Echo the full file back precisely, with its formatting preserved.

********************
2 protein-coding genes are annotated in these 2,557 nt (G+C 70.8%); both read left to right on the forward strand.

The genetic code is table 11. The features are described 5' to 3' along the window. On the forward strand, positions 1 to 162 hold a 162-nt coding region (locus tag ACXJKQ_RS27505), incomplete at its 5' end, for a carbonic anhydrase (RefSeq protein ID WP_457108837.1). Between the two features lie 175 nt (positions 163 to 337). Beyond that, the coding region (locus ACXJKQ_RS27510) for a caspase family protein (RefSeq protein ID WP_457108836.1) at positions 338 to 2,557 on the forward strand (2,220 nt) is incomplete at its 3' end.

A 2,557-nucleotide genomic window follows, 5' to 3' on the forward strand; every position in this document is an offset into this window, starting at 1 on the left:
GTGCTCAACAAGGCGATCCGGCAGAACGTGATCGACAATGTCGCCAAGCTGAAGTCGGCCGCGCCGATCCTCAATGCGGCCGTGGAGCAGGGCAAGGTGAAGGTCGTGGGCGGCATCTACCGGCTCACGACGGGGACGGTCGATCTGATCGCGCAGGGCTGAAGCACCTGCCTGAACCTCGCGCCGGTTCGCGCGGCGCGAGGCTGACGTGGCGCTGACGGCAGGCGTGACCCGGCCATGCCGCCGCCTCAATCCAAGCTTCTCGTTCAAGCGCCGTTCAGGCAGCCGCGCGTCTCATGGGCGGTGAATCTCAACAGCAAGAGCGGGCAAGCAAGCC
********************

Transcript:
2 protein-coding genes are annotated in these 2,557 nt (G+C 70.8%); both read left to right on the forward strand.

The genetic code is table 11. The features are described 5' to 3' along the window. On the forward strand, positions 1 to 162 hold a 162-nt coding region (locus tag ACXJKQ_RS27505), incomplete at its 5' end, for a carbonic anhydrase (RefSeq protein ID WP_457108837.1). Between the two features lie 175 nt (positions 163 to 337). Beyond that, the coding region (locus ACXJKQ_RS27510) for a caspase family protein (RefSeq protein ID WP_457108836.1) at positions 338 to 2,557 on the forward strand (2,220 nt) is incomplete at its 3' end.

A 2,557-nucleotide genomic window follows, 5' to 3' on the forward strand; every position in this document is an offset into this window, starting at 1 on the left:
GTGCTCAACAAGGCGATCCGGCAGAACGTGATCGACAATGTCGCCAAGCTGAAGTCGGCCGCGCCGATCCTCAATGCGGCCGTGGAGCAGGGCAAGGTGAAGGTCGTGGGCGGCATCTACCGGCTCACGACGGGGACGGTCGATCTGATCGCGCAGGGCTGAAGCACCTGCCTGAACCTCGCGCCGGTTCGCGCGGCGCGAGGCTGACGTGGCGCTGACGGCAGGCGTGACCCGGCCATGCCGCCGCCTCAATCCAAGCTTCTCGTTCAAGCGCCGTTCAGGCAGCCGCGCGTCTCATGGGCGGTGAATCTCAACAGCAAGAGCGGGCAAGCAAGCC